Blood Flow Restriction and Its Function in Post- Operative Anterior Cruciate Ligament Reconstruction Therapy: Expert Opinion



1 Johns Hopkins University, BA, USA

2 Rock Valley Physical Therapy, USA

3 Midwest Orthopaedics at Rush, Chicago, USA

4 Morrison Community Hospital, USA


An increasingly popular method for post-operative rehabilitation of an ACL reconstruction, as a substitute for traditional
therapy, is blood flow restriction therapy (BFR). BFR therapy utilizes a pneumatic cuff to simulate strenuous exercise
in an effort to stimulate muscle recruitment, mitigate atrophy, and promote hypertrophy in patients with load-bearing
limitations. Because this is a relatively new form of therapy, there is a lack of established literature and protocol that
is preventing widespread use of the therapy. This article will seek to confirm the value and validity of the utilization of
BFR therapy. In order to validate the utilization of BFR, an evaluation of the science underlying BFR will be discussed
as well as the technique and exercises preformed during therapy. Furthermore, analysis of other BFR literature will be
utilized to lend further credence to the obtained conclusions. Based on the literature, BFR therapy mitigates atrophy
through type II muscle recruitment while also stimulating hypertrophy in patients, supporting its use post-operatively.
Moreover, positive results from BFR case series also lend credence to its value as a substitute for traditional therapy
in patients who have weight-bearing limitations, specifically those who are recovering from anterior cruciate ligament
Level of evidence: V


1. Ratamess NA, Alvar BA, Evetoch TE, Housh TJ, Ben
Kibler W, Kraemer WJ, Triplett NT. Progression
models in resistance training for healthy adults.
Medicine and science in sports and exercise. 2009;
2. Meyer RA. Does blood flow restriction enhance
hypertrophic signaling in skeletal muscle?. Journal
of applied physiology. 2006; 100(5):1443-4.
3. Kouzaki M, Yoshihisa T, Fukunaga T. Efficacy of
tourniquet ischemia for strength training with low
resistance. European journal of applied physiology
and occupational physiology. 1997; 77(1-2):189-91.
4. Takarada Y, Takazawa H, Sato Y, Takebayashi S,
Tanaka Y, Ishii N. Effects of resistance exercise
combined with moderate vascular occlusion on
muscular function in humans. Journal of applied
physiology. 2000; 88(6):2097-106.
5. Hylden C, Burns T, Stinner D, Owens J. Blood flow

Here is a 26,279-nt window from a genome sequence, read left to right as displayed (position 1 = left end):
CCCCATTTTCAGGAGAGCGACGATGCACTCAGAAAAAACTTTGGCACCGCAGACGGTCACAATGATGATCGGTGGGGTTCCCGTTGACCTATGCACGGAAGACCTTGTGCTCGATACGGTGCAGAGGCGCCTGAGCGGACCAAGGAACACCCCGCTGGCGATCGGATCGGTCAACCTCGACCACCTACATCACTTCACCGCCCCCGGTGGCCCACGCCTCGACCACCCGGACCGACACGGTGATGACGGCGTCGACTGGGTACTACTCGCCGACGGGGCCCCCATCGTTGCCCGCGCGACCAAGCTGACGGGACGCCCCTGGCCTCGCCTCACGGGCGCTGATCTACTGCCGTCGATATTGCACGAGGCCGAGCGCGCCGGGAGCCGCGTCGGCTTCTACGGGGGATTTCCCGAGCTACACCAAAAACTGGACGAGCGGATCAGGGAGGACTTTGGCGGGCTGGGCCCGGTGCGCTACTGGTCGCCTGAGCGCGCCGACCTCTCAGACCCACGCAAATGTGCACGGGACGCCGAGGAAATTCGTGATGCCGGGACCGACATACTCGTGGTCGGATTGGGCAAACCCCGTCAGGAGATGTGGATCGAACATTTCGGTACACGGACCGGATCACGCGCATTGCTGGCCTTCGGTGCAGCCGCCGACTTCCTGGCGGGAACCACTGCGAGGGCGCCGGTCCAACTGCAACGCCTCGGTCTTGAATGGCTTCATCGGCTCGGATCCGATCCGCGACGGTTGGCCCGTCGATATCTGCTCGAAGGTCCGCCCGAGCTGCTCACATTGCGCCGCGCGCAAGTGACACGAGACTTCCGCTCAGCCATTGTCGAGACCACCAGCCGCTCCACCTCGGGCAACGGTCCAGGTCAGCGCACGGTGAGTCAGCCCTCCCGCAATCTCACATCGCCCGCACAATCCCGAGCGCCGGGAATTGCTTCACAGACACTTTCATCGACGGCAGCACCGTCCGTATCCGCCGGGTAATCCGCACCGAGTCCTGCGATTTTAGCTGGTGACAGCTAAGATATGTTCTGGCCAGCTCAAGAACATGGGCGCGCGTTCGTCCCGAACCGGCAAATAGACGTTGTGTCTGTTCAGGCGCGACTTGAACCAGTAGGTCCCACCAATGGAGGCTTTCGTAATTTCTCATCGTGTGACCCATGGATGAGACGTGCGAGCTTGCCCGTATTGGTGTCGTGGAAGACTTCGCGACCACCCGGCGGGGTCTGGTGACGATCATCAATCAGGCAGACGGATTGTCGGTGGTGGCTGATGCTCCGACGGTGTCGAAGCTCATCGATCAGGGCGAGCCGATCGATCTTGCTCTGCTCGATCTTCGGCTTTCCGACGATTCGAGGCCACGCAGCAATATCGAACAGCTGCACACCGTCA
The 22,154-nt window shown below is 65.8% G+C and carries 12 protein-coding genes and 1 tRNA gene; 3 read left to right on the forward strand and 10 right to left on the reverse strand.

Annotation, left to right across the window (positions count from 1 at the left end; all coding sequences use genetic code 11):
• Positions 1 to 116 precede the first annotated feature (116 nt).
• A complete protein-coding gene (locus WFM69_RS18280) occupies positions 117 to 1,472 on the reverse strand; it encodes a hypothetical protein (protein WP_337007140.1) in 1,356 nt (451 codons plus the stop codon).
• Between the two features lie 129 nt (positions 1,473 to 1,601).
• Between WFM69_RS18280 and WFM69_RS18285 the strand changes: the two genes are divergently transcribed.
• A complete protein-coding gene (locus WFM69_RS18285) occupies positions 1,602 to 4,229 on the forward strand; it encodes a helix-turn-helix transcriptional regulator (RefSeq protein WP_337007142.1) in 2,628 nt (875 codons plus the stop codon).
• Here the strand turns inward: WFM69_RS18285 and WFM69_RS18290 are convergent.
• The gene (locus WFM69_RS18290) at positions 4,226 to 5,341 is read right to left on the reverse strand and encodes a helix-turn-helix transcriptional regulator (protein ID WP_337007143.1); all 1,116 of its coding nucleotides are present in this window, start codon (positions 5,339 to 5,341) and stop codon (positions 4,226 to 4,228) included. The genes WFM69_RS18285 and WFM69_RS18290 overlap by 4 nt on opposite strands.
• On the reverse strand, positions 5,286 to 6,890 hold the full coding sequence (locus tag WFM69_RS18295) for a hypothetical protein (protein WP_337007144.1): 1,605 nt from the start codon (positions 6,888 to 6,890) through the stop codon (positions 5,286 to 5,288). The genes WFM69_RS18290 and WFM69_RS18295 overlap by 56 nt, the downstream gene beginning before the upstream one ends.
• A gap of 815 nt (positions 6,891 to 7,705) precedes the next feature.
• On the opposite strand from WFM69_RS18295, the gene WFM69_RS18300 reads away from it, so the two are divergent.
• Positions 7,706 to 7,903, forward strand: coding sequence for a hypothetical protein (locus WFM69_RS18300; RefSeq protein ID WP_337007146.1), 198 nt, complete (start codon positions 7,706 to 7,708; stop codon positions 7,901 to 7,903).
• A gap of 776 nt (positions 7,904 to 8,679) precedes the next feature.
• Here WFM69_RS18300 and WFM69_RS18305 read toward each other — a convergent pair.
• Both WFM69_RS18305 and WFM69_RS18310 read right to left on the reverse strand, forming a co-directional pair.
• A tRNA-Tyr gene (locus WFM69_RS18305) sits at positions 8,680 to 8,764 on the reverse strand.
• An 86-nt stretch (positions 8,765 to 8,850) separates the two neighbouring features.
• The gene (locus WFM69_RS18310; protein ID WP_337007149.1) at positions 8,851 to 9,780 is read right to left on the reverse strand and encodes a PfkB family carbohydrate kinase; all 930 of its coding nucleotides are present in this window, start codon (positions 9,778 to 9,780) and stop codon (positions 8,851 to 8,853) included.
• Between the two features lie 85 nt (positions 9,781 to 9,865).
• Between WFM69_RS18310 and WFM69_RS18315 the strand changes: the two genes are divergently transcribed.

restriction rehabilitation for extremity weakness: a
case series. J Spec Oper Med. 2015; 15(1):50-6.
6. Abe T, Sakamaki M, Fujita S, Ozaki H, Sugaya M, Sato
Y, et al. Effects of low-intensity walk training with
restricted leg blood flow on muscle strength and
aerobic capacity in older adults. Journal of geriatric
physical therapy. 2010; 33(1):34-40.
7. Adams GR, Cheng DC, Haddad F, Baldwin KM. Skeletal
muscle hypertrophy in response to isometric,
lengthening, and shortening training bouts of
equivalent duration. Journal of Applied Physiology.
8. Gundermann DM, Walker DK, Reidy PT, Borack 
MS, Dickinson JM, Volpi E, et al. Activation of
mTORC1 signaling and protein synthesis in human
muscle following blood flow restriction exercise
is inhibited by rapamycin. American Journal of
Physiology-Endocrinology and Metabolism. 2014;
9. Nielsen JL, Aagaard P, Bech RD, Nygaard T, Hvid LG,
Wernbom M, et al. Proliferation of myogenic stem
cells in human skeletal muscle in response to lowload
resistance training with blood flow restriction.
The Journal of physiology. 2012; 590(17):4351-61.
10. Cook SB, Clark BC, Ploutz-Snyder LL. Effects of
exercise load and blood-flow restriction on skeletal
muscle function. Medicine and science in sports and
exercise. 2007; 39(10):1708-13.
11. Takarada Y, Sato Y, Ishii N. Effects of resistance
exercise combined with vascular occlusion on
muscle function in athletes. European journal of
applied physiology. 2002; 86(4):308-14.
12. Yamanaka T, Farley RS, Caputo JL. Occlusion training
increases muscular strength in division IA football
players. The Journal of Strength & Conditioning
Research. 2012; 26(9):2523-9.
13. Schoenfeld BJ. Is there a minimum intensity threshold
for resistance training-induced hypertrophic
adaptations? Sports Medicine. 2013; 43(12):1279-88.
14. DePhillipo NN, Kennedy MI, Aman ZS, Bernhardson
AS, O’Brien LT, LaPrade RF. The role of blood flow
restriction therapy following knee surgery: expert
opinion. Arthroscopy: The Journal of Arthroscopic &
Related Surgery. 2018; 34(8):2506-10.